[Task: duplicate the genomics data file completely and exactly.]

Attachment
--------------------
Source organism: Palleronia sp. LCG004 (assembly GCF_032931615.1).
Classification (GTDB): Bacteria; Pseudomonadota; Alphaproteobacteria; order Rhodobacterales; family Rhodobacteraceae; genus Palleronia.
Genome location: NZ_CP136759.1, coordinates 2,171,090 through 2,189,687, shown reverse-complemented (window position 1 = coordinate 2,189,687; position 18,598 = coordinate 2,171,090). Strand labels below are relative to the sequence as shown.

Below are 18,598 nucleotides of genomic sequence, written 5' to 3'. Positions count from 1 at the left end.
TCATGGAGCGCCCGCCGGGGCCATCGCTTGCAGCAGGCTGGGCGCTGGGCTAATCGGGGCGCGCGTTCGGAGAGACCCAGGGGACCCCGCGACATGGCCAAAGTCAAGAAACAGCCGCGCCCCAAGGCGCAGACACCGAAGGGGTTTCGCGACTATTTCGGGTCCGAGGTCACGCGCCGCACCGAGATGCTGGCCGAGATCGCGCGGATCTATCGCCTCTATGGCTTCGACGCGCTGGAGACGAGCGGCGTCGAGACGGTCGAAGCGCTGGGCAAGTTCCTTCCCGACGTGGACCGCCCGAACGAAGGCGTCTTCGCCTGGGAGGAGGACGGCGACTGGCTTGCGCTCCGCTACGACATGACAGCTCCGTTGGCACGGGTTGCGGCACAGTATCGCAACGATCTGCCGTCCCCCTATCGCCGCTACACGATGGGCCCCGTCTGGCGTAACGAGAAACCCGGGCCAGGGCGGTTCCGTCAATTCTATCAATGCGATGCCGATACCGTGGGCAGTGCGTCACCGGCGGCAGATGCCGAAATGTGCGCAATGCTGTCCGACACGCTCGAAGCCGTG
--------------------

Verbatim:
Source organism: Palleronia sp. LCG004 (assembly GCF_032931615.1).
Classification (GTDB): Bacteria; Pseudomonadota; Alphaproteobacteria; order Rhodobacterales; family Rhodobacteraceae; genus Palleronia.
Genome location: NZ_CP136759.1, coordinates 2,171,090 through 2,189,687, shown reverse-complemented (window position 1 = coordinate 2,189,687; position 18,598 = coordinate 2,171,090). Strand labels below are relative to the sequence as shown.

Below are 18,598 nucleotides of genomic sequence, written 5' to 3'. Positions count from 1 at the left end.
TCATGGAGCGCCCGCCGGGGCCATCGCTTGCAGCAGGCTGGGCGCTGGGCTAATCGGGGCGCGCGTTCGGAGAGACCCAGGGGACCCCGCGACATGGCCAAAGTCAAGAAACAGCCGCGCCCCAAGGCGCAGACACCGAAGGGGTTTCGCGACTATTTCGGGTCCGAGGTCACGCGCCGCACCGAGATGCTGGCCGAGATCGCGCGGATCTATCGCCTCTATGGCTTCGACGCGCTGGAGACGAGCGGCGTCGAGACGGTCGAAGCGCTGGGCAAGTTCCTTCCCGACGTGGACCGCCCGAACGAAGGCGTCTTCGCCTGGGAGGAGGACGGCGACTGGCTTGCGCTCCGCTACGACATGACAGCTCCGTTGGCACGGGTTGCGGCACAGTATCGCAACGATCTGCCGTCCCCCTATCGCCGCTACACGATGGGCCCCGTCTGGCGTAACGAGAAACCCGGGCCAGGGCGGTTCCGTCAATTCTATCAATGCGATGCCGATACCGTGGGCAGTGCGTCACCGGCGGCAGATGCCGAAATGTGCGCAATGCTGTCCGACACGCTCGAAGCCGTG